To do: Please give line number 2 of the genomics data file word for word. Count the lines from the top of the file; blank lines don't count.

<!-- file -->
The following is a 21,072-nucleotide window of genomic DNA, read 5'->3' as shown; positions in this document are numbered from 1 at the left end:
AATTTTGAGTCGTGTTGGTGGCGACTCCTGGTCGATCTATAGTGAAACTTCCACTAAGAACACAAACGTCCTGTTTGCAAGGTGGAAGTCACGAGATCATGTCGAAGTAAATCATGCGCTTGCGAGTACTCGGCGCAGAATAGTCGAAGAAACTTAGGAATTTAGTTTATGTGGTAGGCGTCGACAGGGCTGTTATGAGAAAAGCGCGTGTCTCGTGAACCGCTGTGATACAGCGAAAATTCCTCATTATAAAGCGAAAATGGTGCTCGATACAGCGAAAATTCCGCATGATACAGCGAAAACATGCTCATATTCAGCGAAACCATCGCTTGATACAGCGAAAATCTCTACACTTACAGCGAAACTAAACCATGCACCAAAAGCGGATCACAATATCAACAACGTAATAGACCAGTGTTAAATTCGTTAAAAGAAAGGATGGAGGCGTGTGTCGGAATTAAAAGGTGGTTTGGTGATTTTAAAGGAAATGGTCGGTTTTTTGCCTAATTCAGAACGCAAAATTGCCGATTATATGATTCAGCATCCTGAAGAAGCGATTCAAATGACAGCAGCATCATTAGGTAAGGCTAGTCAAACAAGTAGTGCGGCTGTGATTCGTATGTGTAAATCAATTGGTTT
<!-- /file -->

AATTTTGAGTCGTGTTGGTGGCGACTCCTGGTCGATCTATAGTGAAACTTCCACTAAGAACACAAACGTCCTGTTTGCAAGGTGGAAGTCACGAGATCATGTCGAAGTAAATCATGCGCTTGCGAGTACTCGGCGCAGAATAGTCGAAGAAACTTAGGAATTTAGTTTATGTGGTAGGCGTCGACAGGGCTGTTATGAGAAAAGCGCGTGTCTCGTGAACCGCTGTGATACAGCGAAAATTCCTCATTATAAAGCGAAAATGGTGCTCGATACAGCGAAAATTCCGCATGATACAGCGAAAACATGCTCATATTCAGCGAAACCATCGCTTGATACAGCGAAAATCTCTACACTTACAGCGAAACTAAACCATGCACCAAAAGCGGATCACAATATCAACAACGTAATAGACCAGTGTTAAATTCGTTAAAAGAAAGGATGGAGGCGTGTGTCGGAATTAAAAGGTGGTTTGGTGATTTTAAAGGAAATGGTCGGTTTTTTGCCTAATTCAGAACGCAAAATTGCCGATTATATGATTCAGCATCCTGAAGAAGCGATTCAAATGACAGCAGCATCATTAGGTAAGGCTAGTCAAACAAGTAGTGCGGCTGTGATTCGTATGTGTAAATCAATTGGTTT